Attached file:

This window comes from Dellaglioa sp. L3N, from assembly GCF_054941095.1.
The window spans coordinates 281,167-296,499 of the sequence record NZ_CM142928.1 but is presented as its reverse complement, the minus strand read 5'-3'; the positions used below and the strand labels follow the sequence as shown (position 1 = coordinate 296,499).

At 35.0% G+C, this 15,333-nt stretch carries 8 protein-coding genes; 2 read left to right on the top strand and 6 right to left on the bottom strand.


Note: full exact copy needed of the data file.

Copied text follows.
This window comes from Dellaglioa sp. L3N, from assembly GCF_054941095.1.
The window spans coordinates 281,167-296,499 of the sequence record NZ_CM142928.1 but is presented as its reverse complement, the minus strand read 5'-3'; the positions used below and the strand labels follow the sequence as shown (position 1 = coordinate 296,499).

At 35.0% G+C, this 15,333-nt stretch carries 8 protein-coding genes; 2 read left to right on the top strand and 6 right to left on the bottom strand.